In a village called Shrirampur, there lived a wise old man - a 'pujari' of an old Hanuman temple situated on the recess of a small hill. As is common with Hanuman temples, there was a huge Pipal tree adjoining it. Most of the village was located on the foot of the hill below the temple.
Lord Hanuman was considered the patron deity of the village. He rewarded the pious and punished the evil. During the day, scores of devotees visited the temple to pray to their beloved deity. The pujari, however, was the only inhabitant of the place at night.
Legend had it that the great Maratha warrior Bajirao Sarnaik had built the temple centuries ago. Bajirao was a brave warrior. Once, his legion had defeated the powerful Mughals with twice the number of soldiers. As a gesture of gratitude to Lord Hanuman, he had built the temple.
The Mughals had amassed tremendous wealth by looting the villagers. And now they wished to loot Bajirao and the village of Shrirampur. They made elaborate plans to defeat him the next time. Wealth can buy anything, they say, even loyalty. What the Mughals could not do in many a battle, Bajirao's own men did. He was on the verge of being captured, tired and injured, he somehow managed to escape to the temple on the hill. There, he buried a treasure and planted a Pipal sapling on top of the treasure. Unfortunately, his wounds were too deep, superficial physical wounds and deeper mental wounds, inflicted by treachery. And there he died with only the pujari accompanying him at the time of his death. The pujari was a God fearing man who had renounced the material world and never cared for the treasure. And so, the Pipal tree grew, from a tiny sapling to a massive tree. The story of Bajirao became a legend over time and it was believed till quite recently that a treasure - "the treasure of Shrirampur" existed below the Pipal tree in the Hanuman temple.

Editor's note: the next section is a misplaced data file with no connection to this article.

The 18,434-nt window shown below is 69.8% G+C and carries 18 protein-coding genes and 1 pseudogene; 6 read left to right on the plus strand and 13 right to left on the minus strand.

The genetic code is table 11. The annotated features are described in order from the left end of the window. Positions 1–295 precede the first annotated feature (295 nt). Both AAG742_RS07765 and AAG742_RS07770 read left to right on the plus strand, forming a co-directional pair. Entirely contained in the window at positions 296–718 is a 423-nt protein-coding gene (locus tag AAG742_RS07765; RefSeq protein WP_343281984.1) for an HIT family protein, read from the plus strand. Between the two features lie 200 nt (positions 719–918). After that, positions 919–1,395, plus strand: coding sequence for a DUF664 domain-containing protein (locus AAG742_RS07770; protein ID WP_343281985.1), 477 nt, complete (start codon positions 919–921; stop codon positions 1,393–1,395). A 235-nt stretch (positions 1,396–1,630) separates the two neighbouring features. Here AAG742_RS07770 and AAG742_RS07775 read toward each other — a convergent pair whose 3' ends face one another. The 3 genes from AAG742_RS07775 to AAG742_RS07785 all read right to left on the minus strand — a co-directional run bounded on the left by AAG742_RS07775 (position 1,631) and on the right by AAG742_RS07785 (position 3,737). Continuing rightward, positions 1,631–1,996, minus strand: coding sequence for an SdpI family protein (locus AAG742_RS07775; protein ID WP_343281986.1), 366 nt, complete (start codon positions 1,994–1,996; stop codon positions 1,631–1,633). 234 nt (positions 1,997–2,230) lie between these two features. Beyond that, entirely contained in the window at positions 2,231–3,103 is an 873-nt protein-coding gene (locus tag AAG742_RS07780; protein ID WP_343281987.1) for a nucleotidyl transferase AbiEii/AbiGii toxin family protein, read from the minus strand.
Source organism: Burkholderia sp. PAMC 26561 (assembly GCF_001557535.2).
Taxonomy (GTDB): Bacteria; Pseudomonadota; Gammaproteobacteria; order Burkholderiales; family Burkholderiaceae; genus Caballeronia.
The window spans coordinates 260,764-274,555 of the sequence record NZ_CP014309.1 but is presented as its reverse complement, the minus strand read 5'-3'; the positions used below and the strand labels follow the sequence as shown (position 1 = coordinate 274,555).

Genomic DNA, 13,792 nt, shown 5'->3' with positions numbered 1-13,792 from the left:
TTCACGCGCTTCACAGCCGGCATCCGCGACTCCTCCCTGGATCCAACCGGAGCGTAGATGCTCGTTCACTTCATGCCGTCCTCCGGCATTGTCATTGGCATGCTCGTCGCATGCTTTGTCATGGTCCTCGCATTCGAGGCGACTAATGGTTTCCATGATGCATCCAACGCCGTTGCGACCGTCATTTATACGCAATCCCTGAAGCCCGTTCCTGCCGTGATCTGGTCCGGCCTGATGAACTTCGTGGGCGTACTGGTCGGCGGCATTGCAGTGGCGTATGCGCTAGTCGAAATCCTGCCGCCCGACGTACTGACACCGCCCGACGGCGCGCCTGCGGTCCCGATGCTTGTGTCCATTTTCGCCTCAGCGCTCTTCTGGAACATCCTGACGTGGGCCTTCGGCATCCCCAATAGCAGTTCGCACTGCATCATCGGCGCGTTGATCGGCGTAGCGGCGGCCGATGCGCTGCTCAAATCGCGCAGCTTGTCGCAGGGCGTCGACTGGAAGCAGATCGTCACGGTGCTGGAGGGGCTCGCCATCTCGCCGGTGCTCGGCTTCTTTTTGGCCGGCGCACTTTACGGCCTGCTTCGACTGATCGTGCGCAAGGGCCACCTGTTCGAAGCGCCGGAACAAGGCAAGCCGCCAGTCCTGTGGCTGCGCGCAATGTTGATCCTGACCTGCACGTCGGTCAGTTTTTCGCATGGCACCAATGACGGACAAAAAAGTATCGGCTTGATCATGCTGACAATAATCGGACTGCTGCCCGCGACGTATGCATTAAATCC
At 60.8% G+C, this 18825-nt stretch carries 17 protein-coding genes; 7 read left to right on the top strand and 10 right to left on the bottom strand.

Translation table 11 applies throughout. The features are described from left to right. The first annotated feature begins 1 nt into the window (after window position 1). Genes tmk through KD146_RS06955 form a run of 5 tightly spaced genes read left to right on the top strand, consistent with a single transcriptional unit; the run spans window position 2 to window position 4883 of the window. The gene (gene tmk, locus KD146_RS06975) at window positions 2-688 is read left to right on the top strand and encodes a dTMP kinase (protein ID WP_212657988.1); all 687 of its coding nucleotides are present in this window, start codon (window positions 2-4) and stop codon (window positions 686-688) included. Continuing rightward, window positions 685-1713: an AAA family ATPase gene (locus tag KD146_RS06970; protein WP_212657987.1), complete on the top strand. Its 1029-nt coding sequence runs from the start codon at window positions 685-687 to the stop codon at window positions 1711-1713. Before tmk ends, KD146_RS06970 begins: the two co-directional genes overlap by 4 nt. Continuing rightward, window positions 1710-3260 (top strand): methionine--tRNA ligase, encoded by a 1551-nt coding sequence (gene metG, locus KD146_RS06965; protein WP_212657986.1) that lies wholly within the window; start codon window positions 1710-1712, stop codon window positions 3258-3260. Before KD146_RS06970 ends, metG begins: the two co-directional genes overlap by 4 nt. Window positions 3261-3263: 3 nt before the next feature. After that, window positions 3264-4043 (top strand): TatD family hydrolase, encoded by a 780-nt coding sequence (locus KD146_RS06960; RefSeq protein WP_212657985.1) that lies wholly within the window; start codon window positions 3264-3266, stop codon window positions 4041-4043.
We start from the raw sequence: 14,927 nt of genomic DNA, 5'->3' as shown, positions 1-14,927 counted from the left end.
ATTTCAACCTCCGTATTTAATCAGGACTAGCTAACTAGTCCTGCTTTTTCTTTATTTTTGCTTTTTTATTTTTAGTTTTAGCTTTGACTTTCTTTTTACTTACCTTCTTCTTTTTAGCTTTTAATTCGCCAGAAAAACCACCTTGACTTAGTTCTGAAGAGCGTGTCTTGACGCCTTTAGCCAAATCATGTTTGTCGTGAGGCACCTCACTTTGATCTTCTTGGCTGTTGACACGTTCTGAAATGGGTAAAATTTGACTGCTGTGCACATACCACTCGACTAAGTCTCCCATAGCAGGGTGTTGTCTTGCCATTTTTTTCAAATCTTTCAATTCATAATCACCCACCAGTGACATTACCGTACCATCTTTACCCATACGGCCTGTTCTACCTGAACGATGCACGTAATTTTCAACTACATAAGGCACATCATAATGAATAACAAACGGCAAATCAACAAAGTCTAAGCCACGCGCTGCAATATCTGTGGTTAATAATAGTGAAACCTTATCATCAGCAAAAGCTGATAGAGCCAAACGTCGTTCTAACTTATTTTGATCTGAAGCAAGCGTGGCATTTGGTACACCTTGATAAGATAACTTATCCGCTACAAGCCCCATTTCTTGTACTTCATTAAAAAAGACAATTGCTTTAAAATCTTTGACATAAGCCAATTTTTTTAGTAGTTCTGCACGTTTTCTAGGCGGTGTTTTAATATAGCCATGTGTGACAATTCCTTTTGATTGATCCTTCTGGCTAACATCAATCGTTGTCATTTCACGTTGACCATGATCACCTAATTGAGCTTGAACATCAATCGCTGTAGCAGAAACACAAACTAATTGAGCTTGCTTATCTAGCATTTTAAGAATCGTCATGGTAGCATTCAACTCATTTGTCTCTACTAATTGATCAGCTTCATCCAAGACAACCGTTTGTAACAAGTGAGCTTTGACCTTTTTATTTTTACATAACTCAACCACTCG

Right below the temple, on the foot of the hill, lived the once wealthy Patil family. Vikramrao Patil the scion of the family was largely responsible for the family's destitute state of affairs. Ganpatrao Patil, his grand father had earned a large fortune, which was squandered away by Vikramrao in gambling. His situation was desperate, he was under a large debt, and the financiers were vying for his blood. The idea of looting the treasure was looming large in his evil mind.
It was the month of July, the rain Gods were pleased with Shrirampur and showered their blessings aplenty on the hill side village. The soil was moist and it was therefore the right time to dig. On the new moon night, Vikramrao along with his coterie, armed with axes, spades and shovel, reached the temple with the intention of uprooting the tree in order to recover the treasure. The noise created by the merciless axes falling on the helpless tree waked the pujari. "Stop", said he, "There is no real treasure beneath the tree". However, his fervent requests fell on deaf ears. The Patil got him tied to a pillar in the temple. The tree was cut, and uprooted to a large extent and the digging continued till dawn. However, no treasure was to be found. The frustrated coterie left early in the morning without freeing the pujari.
Next morning, the devotees visiting the temple came to know about the sorry state of affairs, freed the pujari and cursed the Patil for his misdeeds. It rained quite heavily the whole day and by night, it was pouring. It was as if the Gods had unleashed their fury on the hill. The Pipal tree had held together soil and rocks of the hill in its strong roots. The massive downpour caused a landslide and a big boulder came tumbling down the hill and fell on the roof of the Patil mansion. Down came the roof, killing the entire family.
"Lord Hanuman punished the family for Vikramrao's misdeeds", said one devotee to the pujari. "Why did he not find the treasure?" asked another. "My son", said the wise old man, "Vikramrao did not realize what the real treasure was. The treasure of Shrirampur was not beneath the tree, it was the tree itself".